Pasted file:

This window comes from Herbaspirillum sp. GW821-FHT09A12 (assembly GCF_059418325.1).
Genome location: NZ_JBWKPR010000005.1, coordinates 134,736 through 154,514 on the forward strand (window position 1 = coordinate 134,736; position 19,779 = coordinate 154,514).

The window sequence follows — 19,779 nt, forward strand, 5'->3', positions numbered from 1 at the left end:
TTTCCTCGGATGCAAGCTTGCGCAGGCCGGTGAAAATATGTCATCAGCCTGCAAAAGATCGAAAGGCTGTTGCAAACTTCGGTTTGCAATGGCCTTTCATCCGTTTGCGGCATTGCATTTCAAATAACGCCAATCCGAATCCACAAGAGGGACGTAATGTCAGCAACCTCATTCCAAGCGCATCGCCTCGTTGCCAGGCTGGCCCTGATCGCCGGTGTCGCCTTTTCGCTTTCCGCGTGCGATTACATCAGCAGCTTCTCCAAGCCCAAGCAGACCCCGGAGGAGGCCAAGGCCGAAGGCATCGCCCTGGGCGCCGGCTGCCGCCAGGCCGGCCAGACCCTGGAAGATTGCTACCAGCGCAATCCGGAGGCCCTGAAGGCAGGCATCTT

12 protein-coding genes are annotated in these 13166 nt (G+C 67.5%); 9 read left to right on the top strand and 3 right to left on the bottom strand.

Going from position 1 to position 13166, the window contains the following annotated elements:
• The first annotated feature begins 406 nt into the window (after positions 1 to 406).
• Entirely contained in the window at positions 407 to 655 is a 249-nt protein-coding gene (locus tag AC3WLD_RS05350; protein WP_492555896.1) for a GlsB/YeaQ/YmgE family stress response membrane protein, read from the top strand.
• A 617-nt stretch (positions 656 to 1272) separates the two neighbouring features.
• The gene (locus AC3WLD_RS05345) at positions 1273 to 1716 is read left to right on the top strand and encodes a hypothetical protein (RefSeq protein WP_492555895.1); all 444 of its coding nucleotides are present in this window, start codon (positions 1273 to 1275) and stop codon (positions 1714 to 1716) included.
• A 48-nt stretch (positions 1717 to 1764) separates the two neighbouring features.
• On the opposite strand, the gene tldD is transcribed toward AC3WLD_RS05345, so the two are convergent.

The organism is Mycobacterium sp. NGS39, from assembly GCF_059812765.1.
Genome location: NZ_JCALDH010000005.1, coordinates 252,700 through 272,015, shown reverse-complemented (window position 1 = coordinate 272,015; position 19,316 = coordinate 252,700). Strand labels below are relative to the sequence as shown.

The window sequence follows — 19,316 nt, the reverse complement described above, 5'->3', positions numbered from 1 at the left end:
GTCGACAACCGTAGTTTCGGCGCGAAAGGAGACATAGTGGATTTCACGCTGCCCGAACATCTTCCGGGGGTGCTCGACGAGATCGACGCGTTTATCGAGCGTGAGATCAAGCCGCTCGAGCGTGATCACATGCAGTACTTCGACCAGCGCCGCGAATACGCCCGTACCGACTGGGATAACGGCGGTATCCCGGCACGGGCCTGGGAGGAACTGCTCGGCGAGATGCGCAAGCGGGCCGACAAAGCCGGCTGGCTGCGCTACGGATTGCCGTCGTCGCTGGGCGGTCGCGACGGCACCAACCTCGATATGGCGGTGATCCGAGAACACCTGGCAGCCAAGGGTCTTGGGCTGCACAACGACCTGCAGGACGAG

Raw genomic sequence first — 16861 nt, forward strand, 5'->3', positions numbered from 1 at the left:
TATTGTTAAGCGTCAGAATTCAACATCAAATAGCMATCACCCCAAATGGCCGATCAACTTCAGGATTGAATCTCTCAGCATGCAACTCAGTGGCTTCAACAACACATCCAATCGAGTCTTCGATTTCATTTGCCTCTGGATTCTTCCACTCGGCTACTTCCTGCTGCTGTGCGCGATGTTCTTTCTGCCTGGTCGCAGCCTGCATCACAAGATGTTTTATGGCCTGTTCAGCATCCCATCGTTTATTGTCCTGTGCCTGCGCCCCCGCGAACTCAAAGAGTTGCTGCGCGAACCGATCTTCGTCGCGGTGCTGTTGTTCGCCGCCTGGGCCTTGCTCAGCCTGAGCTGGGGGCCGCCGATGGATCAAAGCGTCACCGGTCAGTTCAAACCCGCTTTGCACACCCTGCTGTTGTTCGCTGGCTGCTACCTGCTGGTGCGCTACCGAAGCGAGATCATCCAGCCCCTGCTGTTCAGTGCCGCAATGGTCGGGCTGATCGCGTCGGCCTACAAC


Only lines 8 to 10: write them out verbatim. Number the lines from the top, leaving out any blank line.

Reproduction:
• Entirely contained in the window at positions 407 to 655 is a 249-nt protein-coding gene (locus tag AC3WLD_RS05350; protein WP_492555896.1) for a GlsB/YeaQ/YmgE family stress response membrane protein, read from the top strand.
• A 617-nt stretch (positions 656 to 1272) separates the two neighbouring features.
• The gene (locus AC3WLD_RS05345) at positions 1273 to 1716 is read left to right on the top strand and encodes a hypothetical protein (RefSeq protein WP_492555895.1); all 444 of its coding nucleotides are present in this window, start codon (positions 1273 to 1275) and stop codon (positions 1714 to 1716) included.